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RENEE MONTAGNE, host:

And you could call it a three ring circus the way this piano is played.

(Soundbite of music)

MONTAGNE: Even Beethoven probably wouldn't have dreamed that a single piano could sound like this.

(Soundbite of music)

MONTAGNE: It takes ten people standing around a piano to make this sound. They need fishing line, popsicle sticks, tongue depressers, and rubber plumbing tape. Mooney Culasinge(ph) is one of those people, and he says when you play it, it looks like a team of surgeons performing an operation.

(Soundbite of music)

Mr. MOONEY CULASINGE: And here it is just exposed, like the guts. And then we're beating on it.

I guess you could say it's a very visceral sort of experience to play it and to watch it being played.

MONTAGNE: The inventor of this group approach to playing the piano is Stephen Scott.

Mr. STEPHEN SCOTT (Musician): The primary sound is produced by a bow made of nylon fish line, which is rosined.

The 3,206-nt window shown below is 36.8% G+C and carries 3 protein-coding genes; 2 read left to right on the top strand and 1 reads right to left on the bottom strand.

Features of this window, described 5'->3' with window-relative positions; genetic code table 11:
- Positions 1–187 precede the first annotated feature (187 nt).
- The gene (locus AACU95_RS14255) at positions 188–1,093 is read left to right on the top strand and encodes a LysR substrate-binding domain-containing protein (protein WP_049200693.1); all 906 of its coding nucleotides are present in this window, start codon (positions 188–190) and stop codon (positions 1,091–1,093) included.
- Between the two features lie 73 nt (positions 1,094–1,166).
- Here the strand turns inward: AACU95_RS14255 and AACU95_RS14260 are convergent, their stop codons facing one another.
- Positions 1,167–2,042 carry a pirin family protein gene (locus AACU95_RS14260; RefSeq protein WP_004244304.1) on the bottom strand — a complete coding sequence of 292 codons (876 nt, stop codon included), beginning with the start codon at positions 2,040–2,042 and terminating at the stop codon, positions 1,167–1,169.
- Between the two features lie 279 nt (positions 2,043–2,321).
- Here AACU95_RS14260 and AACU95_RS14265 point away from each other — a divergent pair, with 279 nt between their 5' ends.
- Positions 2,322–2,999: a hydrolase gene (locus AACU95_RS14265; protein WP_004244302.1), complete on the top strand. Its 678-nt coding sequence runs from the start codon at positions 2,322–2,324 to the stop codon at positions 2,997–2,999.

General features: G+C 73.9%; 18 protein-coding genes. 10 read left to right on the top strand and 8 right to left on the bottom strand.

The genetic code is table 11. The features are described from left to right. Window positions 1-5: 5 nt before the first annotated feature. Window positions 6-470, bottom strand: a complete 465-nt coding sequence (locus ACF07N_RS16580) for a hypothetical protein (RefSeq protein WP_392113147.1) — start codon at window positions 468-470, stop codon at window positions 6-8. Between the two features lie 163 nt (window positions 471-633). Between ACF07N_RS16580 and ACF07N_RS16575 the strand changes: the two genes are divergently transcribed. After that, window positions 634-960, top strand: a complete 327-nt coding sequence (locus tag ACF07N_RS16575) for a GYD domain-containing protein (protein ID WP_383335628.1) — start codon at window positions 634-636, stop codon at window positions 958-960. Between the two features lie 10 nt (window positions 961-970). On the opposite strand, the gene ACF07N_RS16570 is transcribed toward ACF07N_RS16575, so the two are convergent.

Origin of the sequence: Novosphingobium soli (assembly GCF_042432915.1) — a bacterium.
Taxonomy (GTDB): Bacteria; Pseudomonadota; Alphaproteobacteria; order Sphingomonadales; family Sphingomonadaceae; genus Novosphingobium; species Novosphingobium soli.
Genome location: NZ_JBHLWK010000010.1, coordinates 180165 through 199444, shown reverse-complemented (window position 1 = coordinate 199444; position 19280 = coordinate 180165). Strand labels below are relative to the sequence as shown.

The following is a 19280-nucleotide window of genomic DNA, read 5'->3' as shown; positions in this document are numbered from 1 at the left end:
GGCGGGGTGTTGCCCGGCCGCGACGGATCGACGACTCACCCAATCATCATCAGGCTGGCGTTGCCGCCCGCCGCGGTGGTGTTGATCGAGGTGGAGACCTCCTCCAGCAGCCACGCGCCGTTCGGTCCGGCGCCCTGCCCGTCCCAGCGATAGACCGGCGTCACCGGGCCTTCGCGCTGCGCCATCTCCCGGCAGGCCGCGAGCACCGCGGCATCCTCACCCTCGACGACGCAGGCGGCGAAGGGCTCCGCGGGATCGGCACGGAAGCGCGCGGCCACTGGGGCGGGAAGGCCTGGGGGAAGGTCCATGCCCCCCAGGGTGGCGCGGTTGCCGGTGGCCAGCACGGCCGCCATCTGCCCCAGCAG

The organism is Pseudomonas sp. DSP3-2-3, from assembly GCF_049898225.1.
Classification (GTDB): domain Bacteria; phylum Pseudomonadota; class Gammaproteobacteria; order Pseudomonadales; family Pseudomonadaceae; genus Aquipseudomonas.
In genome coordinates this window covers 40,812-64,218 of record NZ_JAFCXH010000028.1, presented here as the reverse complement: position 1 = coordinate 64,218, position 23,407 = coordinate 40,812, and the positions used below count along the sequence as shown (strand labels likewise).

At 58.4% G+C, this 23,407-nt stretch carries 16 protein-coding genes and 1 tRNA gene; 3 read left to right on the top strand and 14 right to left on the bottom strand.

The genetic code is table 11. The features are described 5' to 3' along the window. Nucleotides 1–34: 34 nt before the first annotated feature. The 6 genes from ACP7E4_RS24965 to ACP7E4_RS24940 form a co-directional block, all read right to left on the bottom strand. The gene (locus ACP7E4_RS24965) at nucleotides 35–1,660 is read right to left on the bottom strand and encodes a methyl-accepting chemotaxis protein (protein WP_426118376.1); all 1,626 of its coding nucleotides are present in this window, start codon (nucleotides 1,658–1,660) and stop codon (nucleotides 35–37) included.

(Soundbite of music)

Mr. SCOTT: And that's just threaded under the string and then drawn across it. There's another kind of bow, which is a stick of wood which has horse hair affixed to it, and that's rubbed against the string to make a very short, percussive sound.

(Soundbite of music)

MONTAGNE: Stephen Scott has a name for a piano when it's played this way. He calls it a bowed piano. For the past 30 years, he's been exploring, obsessing over, and creating music. Music like this piece, "Vikings of the Sunrise."

(Soundbite of "Vikings of the Sunrise")

MONTAGNE: "Vikings of the Sunrise" and a new world premiere by Stephen Scott are featured this week as part of the American Composer's Festival in Orange County, California. To see Scott's band of 10 musicians playing the bowed piano and other musical surprises, go to our music website at NPR.org/music.

(Soundbite of music)

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